Saturday, September 28, 2013

"A Dream is a Wish Your Heart Makes"

From the time I was a young child I occasionally had this wonderful dream that I was in an open airplane with my father. My older brother, sister, and mother were sitting just behind us, in another colorful plane. The plane was unusual, because there were no controls. It was painted bright colors and was partially open. Swoosh! We dipped a little and took off. We flew over an enchanted city of twinkling lights. My stomach always tightened a little in the beginning of the dream. My mind raced with excitement, after all, it’s not every day a little girl flies through the air into a magical world of lights. Then my father whispered, “It’s ok baby girl, just look at the lights. Isn’t this fantastic? Don’t worry, I’m right here.” In the dream I pushed right up against his side and held his hand tightly – my eyes wide trying to catch every twinkle and my mouth gaping open in awe.

This enchanted dream followed me through out my early life. It would resurface during stressful times like on the first day of a new school. When I needed courage and happiness I could count on that dream. I would wake up exhilarated and unafraid, ready to tackle what came next. I chalked it up to my mind’s way of giving me comfort and happy thoughts.

In the early 90s I took a trip to Disney World with my best friend. We were in our early twenties. I had not been there since I was 5 years old. We checked into our hotel and the next day hit the parks.

First stop - Magic Kingdom. We were determined to hit every ride. The Haunted Mansion, Space Mountain, Splash Mountain, Peter Pan’s Flight… and that’s when it happened. We boarded Peter Pan’s flight and as soon as the flying pirate ship took off I was back there as a five-year-old. It was not a dream! It was this ride! It was an amazing adventure to my five-year-old self and I sat stunned as memories rushed. The twinkling lights, the glowing characters, even the feeling of adventure! I felt so much bigger, as if I were in the same dream, only this time I was a giant over a tiny country.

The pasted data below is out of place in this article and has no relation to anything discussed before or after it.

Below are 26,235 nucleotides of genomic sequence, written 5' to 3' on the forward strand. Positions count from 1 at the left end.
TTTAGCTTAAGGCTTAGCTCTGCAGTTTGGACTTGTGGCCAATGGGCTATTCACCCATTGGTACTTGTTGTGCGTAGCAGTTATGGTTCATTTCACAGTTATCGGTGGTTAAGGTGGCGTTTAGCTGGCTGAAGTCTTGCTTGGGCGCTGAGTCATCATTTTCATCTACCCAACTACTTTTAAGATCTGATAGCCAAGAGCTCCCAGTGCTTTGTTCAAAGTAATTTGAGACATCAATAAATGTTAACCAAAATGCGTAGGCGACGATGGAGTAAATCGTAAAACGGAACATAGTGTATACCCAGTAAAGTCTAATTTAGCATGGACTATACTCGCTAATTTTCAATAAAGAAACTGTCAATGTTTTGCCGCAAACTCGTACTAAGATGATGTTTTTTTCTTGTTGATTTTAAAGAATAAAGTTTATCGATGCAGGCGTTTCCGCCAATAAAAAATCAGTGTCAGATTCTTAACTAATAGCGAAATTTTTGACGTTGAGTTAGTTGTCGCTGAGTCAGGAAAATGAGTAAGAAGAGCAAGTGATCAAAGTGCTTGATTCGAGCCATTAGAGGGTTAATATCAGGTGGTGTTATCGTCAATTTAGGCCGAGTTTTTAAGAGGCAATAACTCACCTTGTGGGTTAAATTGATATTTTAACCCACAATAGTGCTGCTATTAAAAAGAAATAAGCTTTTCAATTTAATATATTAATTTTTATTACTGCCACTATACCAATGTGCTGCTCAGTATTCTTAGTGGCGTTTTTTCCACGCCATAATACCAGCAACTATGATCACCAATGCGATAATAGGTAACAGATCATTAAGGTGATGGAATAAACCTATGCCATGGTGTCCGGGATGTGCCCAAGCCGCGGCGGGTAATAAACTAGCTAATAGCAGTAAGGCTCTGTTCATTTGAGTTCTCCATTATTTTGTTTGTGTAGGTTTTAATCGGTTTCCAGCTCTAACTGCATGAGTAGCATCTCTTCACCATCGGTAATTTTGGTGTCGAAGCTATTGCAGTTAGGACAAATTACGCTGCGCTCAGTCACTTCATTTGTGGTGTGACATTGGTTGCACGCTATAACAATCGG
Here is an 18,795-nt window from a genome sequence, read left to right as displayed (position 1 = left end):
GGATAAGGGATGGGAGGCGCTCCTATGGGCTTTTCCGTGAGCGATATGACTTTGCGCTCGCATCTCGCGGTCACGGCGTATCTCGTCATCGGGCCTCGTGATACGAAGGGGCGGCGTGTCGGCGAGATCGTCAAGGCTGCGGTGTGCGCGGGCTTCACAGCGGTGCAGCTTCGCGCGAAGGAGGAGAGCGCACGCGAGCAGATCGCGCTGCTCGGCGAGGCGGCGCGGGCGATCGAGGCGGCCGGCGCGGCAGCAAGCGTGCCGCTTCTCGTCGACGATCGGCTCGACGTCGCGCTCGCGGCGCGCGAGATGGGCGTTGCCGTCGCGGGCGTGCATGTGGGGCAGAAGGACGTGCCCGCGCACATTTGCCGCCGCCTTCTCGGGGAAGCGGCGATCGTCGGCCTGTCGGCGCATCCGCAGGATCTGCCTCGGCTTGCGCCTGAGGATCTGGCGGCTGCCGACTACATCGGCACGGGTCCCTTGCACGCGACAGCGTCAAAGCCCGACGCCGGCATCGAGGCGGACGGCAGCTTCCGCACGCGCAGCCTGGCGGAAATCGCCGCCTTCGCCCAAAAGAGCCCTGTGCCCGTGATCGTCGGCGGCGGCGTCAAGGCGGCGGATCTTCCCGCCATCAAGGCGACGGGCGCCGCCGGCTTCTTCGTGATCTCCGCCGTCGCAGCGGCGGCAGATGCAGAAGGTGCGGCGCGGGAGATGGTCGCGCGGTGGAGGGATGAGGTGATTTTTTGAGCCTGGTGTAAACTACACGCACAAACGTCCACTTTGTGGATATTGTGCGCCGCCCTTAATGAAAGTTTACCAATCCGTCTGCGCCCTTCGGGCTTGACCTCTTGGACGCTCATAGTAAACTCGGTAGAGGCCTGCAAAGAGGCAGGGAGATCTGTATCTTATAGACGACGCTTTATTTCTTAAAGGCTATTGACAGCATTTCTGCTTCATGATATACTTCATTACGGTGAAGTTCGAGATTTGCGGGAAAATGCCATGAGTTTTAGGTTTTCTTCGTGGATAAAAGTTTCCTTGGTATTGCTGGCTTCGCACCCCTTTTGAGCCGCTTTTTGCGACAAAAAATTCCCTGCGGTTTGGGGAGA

Stepping off of the ride was like stepping out of my own dream. I was stunned and speechless. It really was magic. It really was a dream come true. I remembered that trip from my childhood years – I remembered Dumbo, and Cinderella’s Castle and the Haunted Mansion. Only Peter Pan’s Flight seemed like a dream. I can only imagine that all those years ago, in the early 1970s, as that little wide-eyed girl held her daddy’s hand and her mouth gaped open in wondrous amazement, some pixie dust made it’s way in.  When I stepped off that ride, I left Never Land, and it became a dream.

It had not dawned on me that as young as I was, this ride made such an impression, but seemed so highly unlikely to be real, it became a wonderful dream. Leave it to Disney – that’s the psychology of happiness I suppose, when it’s that spectacular, even if you are too young to organize your memory, you hold on tight to the happiness.

You know that place between sleep and awake? That place where you still remember dreaming? That's where I'll always love you... Peter Pan. That's where I'll be waiting.”

Contributed by Judy Dulberg

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